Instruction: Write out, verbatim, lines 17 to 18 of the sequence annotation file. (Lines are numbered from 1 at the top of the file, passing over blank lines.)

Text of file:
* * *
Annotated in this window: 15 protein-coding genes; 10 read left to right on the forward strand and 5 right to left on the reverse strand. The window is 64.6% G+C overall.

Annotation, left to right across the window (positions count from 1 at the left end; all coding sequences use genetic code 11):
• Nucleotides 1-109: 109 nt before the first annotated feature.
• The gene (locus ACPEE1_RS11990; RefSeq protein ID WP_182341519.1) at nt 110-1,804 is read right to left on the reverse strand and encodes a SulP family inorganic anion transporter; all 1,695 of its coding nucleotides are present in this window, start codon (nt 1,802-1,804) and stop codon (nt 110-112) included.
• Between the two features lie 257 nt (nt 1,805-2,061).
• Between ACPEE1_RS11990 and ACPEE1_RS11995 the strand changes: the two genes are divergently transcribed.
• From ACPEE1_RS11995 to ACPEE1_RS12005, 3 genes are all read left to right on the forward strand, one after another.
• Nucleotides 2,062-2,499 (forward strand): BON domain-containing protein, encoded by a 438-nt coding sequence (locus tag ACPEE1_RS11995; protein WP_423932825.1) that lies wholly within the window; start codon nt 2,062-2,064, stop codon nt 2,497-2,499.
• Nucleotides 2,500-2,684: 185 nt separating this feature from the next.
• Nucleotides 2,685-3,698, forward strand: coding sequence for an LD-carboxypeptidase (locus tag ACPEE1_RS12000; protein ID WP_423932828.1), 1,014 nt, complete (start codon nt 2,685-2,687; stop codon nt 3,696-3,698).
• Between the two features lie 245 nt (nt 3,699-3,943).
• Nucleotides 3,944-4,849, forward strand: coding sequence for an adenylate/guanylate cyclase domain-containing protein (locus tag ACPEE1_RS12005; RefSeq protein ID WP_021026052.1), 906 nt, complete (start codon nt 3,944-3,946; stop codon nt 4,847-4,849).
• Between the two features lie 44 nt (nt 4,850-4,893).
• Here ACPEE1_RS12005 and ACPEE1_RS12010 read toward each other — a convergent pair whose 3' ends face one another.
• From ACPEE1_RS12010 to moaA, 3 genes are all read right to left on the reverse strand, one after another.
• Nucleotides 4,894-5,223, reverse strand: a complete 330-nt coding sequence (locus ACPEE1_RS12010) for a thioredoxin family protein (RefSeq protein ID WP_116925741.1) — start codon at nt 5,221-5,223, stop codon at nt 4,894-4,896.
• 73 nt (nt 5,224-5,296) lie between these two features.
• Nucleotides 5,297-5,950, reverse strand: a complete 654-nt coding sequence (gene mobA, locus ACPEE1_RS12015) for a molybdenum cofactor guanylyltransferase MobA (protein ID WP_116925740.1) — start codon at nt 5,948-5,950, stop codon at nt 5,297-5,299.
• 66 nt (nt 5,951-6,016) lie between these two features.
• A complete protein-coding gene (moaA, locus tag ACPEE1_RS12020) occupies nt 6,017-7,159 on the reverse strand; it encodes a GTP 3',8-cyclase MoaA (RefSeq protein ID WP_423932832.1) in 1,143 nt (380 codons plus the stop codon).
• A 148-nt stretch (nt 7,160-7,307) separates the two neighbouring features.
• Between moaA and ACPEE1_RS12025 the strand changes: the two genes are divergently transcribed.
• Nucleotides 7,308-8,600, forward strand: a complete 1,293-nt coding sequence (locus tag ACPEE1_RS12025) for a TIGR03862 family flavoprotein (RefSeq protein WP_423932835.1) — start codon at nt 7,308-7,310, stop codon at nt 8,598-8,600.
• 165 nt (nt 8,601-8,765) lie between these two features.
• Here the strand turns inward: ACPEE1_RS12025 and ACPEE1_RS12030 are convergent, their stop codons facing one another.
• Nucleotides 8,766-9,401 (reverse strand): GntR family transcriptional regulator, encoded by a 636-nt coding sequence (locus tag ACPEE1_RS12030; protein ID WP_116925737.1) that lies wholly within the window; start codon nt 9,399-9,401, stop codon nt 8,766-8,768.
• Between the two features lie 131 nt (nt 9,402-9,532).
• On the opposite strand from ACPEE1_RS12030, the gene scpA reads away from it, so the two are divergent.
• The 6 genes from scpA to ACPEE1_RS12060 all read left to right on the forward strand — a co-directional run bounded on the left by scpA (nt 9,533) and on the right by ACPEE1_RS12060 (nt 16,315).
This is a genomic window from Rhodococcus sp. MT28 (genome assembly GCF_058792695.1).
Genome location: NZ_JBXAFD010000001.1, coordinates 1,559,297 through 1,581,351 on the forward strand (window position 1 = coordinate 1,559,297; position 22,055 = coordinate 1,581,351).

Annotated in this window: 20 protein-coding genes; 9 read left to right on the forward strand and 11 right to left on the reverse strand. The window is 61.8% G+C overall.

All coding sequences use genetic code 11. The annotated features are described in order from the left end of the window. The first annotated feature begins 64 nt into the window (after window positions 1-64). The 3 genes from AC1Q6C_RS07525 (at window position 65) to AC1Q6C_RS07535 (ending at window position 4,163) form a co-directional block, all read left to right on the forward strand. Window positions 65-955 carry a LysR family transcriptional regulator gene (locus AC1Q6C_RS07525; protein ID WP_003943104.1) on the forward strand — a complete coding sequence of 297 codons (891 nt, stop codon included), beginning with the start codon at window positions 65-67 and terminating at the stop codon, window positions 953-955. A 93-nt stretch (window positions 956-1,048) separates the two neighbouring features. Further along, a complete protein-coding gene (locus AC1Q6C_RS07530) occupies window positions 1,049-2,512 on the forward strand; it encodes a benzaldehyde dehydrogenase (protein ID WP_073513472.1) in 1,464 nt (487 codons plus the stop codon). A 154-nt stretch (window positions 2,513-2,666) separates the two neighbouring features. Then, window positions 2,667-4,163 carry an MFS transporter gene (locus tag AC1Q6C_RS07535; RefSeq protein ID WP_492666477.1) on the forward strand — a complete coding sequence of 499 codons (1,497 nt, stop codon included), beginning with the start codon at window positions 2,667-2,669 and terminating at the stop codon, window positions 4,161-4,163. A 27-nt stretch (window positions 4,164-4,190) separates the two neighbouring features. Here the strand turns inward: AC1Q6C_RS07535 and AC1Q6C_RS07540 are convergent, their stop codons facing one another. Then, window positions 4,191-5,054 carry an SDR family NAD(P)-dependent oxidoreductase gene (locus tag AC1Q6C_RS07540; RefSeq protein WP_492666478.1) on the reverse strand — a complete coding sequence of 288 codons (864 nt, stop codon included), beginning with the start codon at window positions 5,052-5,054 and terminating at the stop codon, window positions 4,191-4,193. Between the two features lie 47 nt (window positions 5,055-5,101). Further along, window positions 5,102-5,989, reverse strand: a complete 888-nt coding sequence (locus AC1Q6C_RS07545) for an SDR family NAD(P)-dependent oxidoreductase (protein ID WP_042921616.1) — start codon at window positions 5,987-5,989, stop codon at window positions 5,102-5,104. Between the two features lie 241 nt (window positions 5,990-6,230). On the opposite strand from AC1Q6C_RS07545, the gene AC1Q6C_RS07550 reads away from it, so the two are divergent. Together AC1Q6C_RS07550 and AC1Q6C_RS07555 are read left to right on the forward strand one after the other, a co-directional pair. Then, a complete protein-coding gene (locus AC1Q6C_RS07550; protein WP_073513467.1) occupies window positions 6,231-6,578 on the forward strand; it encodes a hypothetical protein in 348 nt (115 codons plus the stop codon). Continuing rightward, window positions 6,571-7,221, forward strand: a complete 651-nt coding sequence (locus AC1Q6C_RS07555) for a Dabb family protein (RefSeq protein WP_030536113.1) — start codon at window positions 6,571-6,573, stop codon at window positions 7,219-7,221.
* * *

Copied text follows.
• 73 nt (nt 5,224-5,296) lie between these two features.
• Nucleotides 5,297-5,950, reverse strand: a complete 654-nt coding sequence (gene mobA, locus ACPEE1_RS12015) for a molybdenum cofactor guanylyltransferase MobA (protein ID WP_116925740.1) — start codon at nt 5,948-5,950, stop codon at nt 5,297-5,299.